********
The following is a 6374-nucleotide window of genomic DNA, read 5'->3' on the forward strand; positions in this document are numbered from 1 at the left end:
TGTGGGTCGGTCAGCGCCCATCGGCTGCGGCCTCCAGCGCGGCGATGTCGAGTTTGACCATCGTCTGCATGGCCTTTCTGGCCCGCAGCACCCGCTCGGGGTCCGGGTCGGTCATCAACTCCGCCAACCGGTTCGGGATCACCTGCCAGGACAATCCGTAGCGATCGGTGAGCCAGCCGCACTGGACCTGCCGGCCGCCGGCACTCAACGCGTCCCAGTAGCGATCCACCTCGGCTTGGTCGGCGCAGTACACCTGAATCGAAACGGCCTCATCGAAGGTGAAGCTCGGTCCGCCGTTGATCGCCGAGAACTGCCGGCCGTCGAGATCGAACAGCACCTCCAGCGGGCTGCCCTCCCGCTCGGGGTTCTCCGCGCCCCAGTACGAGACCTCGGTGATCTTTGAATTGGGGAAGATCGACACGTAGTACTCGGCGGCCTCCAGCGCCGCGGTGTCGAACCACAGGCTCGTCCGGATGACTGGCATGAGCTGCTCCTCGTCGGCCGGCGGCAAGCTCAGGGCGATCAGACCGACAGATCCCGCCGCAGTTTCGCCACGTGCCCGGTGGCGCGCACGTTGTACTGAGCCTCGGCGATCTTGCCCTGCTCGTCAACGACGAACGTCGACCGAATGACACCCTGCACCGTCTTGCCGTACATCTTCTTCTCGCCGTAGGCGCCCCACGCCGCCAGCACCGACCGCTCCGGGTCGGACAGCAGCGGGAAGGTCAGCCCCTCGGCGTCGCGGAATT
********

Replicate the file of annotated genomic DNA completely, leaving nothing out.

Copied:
The following is a 6374-nucleotide window of genomic DNA, read 5'->3' on the forward strand; positions in this document are numbered from 1 at the left end:
TGTGGGTCGGTCAGCGCCCATCGGCTGCGGCCTCCAGCGCGGCGATGTCGAGTTTGACCATCGTCTGCATGGCCTTTCTGGCCCGCAGCACCCGCTCGGGGTCCGGGTCGGTCATCAACTCCGCCAACCGGTTCGGGATCACCTGCCAGGACAATCCGTAGCGATCGGTGAGCCAGCCGCACTGGACCTGCCGGCCGCCGGCACTCAACGCGTCCCAGTAGCGATCCACCTCGGCTTGGTCGGCGCAGTACACCTGAATCGAAACGGCCTCATCGAAGGTGAAGCTCGGTCCGCCGTTGATCGCCGAGAACTGCCGGCCGTCGAGATCGAACAGCACCTCCAGCGGGCTGCCCTCCCGCTCGGGGTTCTCCGCGCCCCAGTACGAGACCTCGGTGATCTTTGAATTGGGGAAGATCGACACGTAGTACTCGGCGGCCTCCAGCGCCGCGGTGTCGAACCACAGGCTCGTCCGGATGACTGGCATGAGCTGCTCCTCGTCGGCCGGCGGCAAGCTCAGGGCGATCAGACCGACAGATCCCGCCGCAGTTTCGCCACGTGCCCGGTGGCGCGCACGTTGTACTGAGCCTCGGCGATCTTGCCCTGCTCGTCAACGACGAACGTCGACCGAATGACACCCTGCACCGTCTTGCCGTACATCTTCTTCTCGCCGTAGGCGCCCCACGCCGCCAGCACCGACCGCTCCGGGTCGGACAGCAGCGGGAAGGTCAGCCCCTCGGCGTCGCGGAATT